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the #1 trait you need to land a job there

It’s no exaggeration to say that hundreds of thousands of people want to work for Airbnb right now.

When the company announced its move to a permanent remote work model on April 28, more than 800,000 people flocked to its careers page — and that interest continued in the weeks following the announcement, Catherine Powell, Airbnb’s global head of accommodations, told CNBC Just do it.

Under its new policy, salaries for U.S. and Canadian employees will be determined by a single pay level for a given role instead of location-based levels, and starting in September, the more than 6,000 employees at Airbnb will have the choice of working up to three months a year from more than 170 countries.

But, if you want to land a job on the booking site, you don’t need a stamped passport. Instead, you should be “very curious” and eager to ask questions, according to Airbnb CEO and co-founder Brian Chesky.

“There are a number of traits we look for in candidates, but one that has always stuck with me is curiosity,” Chesky told CNBC Make It. “To innovate, you have to be very curious and you have to ask a lot of questions…you can’t assume you know the answer, and if you think you know it, you have to constantly re-evaluate.”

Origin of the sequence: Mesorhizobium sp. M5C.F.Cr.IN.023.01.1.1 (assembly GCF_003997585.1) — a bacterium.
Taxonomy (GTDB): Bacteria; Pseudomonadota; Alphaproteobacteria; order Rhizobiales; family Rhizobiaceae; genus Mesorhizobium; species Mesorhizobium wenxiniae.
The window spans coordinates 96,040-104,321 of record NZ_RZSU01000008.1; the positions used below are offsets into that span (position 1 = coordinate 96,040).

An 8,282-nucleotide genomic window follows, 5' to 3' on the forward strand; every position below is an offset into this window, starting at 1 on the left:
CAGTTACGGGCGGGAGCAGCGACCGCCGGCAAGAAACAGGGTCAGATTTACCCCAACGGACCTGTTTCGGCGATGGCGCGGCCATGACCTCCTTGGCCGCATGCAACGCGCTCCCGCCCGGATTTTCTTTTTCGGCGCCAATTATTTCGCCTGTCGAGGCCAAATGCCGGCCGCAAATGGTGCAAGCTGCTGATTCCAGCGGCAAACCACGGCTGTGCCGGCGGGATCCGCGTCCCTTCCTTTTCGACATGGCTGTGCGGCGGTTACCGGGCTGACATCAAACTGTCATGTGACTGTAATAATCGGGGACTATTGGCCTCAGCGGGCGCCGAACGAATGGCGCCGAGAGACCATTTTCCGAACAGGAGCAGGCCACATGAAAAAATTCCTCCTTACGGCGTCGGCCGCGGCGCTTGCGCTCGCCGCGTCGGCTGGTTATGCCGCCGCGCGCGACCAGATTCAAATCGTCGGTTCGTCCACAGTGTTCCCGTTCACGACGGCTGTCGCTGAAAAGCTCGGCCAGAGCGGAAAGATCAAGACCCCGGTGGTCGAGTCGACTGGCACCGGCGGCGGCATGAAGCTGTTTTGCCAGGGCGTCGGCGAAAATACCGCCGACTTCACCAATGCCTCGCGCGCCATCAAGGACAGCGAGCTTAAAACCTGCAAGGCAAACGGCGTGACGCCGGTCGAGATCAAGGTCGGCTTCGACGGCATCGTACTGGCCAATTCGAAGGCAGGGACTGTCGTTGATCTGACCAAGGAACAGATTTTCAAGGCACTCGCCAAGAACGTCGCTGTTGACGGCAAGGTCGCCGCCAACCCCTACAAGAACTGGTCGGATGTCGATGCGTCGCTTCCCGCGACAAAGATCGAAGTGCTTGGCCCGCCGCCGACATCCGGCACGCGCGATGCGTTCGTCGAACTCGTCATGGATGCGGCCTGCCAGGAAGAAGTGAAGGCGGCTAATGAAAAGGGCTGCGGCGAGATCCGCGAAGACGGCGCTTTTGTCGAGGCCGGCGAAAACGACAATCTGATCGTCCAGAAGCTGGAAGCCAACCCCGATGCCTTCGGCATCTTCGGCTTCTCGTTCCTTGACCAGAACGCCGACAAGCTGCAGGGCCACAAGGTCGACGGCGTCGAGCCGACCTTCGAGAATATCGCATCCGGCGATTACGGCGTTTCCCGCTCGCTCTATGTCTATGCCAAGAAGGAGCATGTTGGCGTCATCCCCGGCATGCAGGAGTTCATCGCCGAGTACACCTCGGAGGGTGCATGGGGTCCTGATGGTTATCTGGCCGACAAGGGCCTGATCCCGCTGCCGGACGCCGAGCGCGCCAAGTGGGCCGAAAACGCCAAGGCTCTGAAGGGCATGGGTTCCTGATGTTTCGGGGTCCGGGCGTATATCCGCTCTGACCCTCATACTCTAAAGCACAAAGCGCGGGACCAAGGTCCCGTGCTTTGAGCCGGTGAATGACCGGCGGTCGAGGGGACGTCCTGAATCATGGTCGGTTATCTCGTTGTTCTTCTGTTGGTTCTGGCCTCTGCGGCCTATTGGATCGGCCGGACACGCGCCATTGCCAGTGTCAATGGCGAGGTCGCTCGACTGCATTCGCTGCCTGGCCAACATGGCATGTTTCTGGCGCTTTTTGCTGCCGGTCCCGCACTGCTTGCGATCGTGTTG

Part of Airbnb’s mission, Powell adds, is to “build a culture of connection and belonging” — and anyone who wants to work for Airbnb must be open-minded and share that value.

“Human connection is at the heart of much of what we strive to do and create, so anyone joining [Airbnb] must help build that,” she adds.

According to career development expert Barbara Petitt, curiosity is a valuable soft skill that can help you gain an edge in today’s competitive workplace.

“Sharpening your curiosity will help you come up with great solutions faster and more creatively,” she recently told CNBC Make It. To develop curiosity skills, she added, learn about a topic you haven’t studied before.

For example, Petitt shared that she recently “decided to learn more about how the brain works.” “I read two books on neuroscience and gained a deep understanding of how people process new information,” she explained.

Highlighting such stories or interests on your LinkedIn profile, application, or during an interview can help you stand out to potential employers, especially Airbnb.

“Isn’t that the point of a trip?” says Chesky, linking curiosity to the company’s goal of making travel safe and accessible to everyone. “It’s the only time in people’s lives when they’re probably more open-minded than anything else about people, different cultures and the way they live.”

To verify:

Airbnb CEO says those who don’t embrace remote working are ‘at a disadvantage’: ‘The most talented people aren’t in San Francisco anymore’

The 10 most in-demand entry-level remote jobs landing right now — and where to find them

3 Strategies for Writing a Resume That Will “Instantly Impress” Any Hiring Manager, According to a Hiring Expert

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